What is this greatest of passions called love? There is no word harder to get a satisfactory definition of. Because, whatever you say about it, there comes quickly to your mind some one who loves you, or you think of the passion that burns in your own heart for some one. And, as you think of that, no words that anybody may use seem at all strong enough, or tender enough, to tell what love is, as you know it in your own inner heart.
Yet I think this much can be said—love is the tender, strong outgoing of your whole being to another. It is a passion burning like a fire within you, a soft-burning but intense fire within you, for some other one. Every mention of that name stirs the flame into new burning. Every passing or lingering thought of him or her is like fresh air making the flames leap up more eagerly. And each personal contact is a clearing out of all the ashes, and a turning on of all the draughts, to feed new oxygen for stronger, fresher burning.
There are many other things that seem like love. Kindliness and friendliness, and even intenser emotions, use love's name for themselves. But though these have likenesses to love, they are not love. They have caught something of its warm glow. A bit of the high coloring of its flames plays on them. But they are not the real thing, only distant kinsfolk. The severe tests of life quickly reveal their lack.
Love itself is really an aristocrat. It allows very, very few into its inner circle, often only one. The real thing of love is never selfish. Now we know very well that in the thick of life the fine gold of love gets mixed up with the baser metals. It is very often overlaid, and shot through with much that is mean and low. Rank selfishness, both the coarse kind and the refined, cultured sort, seeks a hiding-place under its cloak. But the stuff mixed in it is not love, but a defiling of it. That is a bit of the slander it suffers for a time, from the presence in life of sin.
Weeds with their poison, and snakes and spiders with their deadly venom, draw life from the sun. That is a bit of the bad transmuting the good, pure sun into its own sort. The sun itself never produces poison or any hurtful thing.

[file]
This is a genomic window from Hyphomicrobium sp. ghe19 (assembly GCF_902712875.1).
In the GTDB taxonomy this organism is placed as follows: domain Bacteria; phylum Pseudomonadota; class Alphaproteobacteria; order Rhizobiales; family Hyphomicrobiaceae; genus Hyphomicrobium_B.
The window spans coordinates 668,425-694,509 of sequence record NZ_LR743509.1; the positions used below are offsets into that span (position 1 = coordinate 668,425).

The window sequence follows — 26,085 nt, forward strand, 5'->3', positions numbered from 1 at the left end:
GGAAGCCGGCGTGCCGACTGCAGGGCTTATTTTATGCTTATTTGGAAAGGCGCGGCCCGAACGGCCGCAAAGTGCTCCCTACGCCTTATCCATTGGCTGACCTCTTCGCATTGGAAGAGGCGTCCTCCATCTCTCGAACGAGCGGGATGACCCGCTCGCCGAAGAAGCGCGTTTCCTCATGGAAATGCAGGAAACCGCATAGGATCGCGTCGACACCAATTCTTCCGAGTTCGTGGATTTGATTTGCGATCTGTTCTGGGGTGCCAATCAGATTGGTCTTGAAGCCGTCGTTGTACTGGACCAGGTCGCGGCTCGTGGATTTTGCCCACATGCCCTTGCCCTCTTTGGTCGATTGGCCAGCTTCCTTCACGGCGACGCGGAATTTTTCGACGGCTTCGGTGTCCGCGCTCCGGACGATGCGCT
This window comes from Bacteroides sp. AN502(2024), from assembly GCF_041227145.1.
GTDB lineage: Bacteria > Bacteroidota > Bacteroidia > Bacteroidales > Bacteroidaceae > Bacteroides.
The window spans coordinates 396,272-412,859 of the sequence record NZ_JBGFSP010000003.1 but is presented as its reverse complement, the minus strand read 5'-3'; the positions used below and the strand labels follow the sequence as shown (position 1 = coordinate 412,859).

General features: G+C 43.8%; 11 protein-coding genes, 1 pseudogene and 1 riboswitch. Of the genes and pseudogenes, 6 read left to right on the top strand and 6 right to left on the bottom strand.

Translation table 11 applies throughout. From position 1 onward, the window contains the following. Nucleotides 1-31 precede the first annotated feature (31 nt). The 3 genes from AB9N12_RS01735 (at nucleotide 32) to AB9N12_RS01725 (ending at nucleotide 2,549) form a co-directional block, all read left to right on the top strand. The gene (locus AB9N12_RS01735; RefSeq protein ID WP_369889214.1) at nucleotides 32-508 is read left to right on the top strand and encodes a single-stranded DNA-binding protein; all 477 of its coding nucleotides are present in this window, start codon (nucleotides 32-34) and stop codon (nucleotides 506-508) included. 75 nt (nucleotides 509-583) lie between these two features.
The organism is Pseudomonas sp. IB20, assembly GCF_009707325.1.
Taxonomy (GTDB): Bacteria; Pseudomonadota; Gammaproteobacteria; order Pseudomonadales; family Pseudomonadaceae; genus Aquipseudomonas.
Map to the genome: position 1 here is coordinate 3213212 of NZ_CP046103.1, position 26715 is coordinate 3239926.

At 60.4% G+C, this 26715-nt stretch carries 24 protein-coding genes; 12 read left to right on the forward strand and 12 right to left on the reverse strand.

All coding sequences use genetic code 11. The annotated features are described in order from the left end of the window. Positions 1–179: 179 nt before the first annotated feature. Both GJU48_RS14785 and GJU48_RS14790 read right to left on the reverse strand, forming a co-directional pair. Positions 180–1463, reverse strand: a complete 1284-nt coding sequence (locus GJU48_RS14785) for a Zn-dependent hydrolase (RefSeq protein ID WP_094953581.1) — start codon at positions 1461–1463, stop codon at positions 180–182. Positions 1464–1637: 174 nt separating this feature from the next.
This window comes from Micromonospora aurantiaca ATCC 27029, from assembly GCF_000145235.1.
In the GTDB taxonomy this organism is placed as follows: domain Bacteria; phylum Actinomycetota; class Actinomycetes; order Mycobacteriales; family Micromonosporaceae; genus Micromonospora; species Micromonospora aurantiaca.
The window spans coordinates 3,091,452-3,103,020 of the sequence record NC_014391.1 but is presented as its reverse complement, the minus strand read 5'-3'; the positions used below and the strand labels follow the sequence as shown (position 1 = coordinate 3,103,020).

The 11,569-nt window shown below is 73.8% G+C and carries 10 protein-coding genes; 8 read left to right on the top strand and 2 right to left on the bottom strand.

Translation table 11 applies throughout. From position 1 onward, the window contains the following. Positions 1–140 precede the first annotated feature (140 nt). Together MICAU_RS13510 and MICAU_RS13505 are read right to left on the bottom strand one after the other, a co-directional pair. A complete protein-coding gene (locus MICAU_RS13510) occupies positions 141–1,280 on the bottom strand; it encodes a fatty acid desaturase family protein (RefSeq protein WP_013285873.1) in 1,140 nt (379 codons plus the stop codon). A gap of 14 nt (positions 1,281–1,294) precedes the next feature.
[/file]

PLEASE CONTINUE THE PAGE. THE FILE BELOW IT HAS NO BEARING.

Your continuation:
Love itself is never mean, nor bad, nor selfish. The man who truly loves the woman whom he would have for his own lifelong, closest companion is not selfish. He does not want her chiefly for his own sake, but for her sake, that so he may guard and care for her, and her life be fully grown in the sunlight of the love it must have. And, if you think that is idealizing it out of all practical reach, please remember that true love will steadily refuse the union that would not be best for the loved one.
What is the finest and highest love that we know? There are many different sorts and degrees of love revealed in man's relation with his fellow: conjugal, the love between husband and wife; paternal, the love of a father for his child; maternal, the mother's love for her child; filial, the love of children for father and mother; fraternal, or brotherly, meaning really the love of children of the same parents for each other, both brothers and sisters—the same word is used for love between friends where there is no tie of blood; and patriotic, or love for one's country. And under that last word may be loosely grouped the love that one may have for any special object, to which he may devote his life, outside of personal relationships, such as music or any profession or occupation.
This is putting them in their logical order. Though in our experience we know the father-and mother-love for ourselves first; and then in turn the others, so far as they come to us, until we complete the circle and reach the climax of father-and mother-love in ourselves going out to another.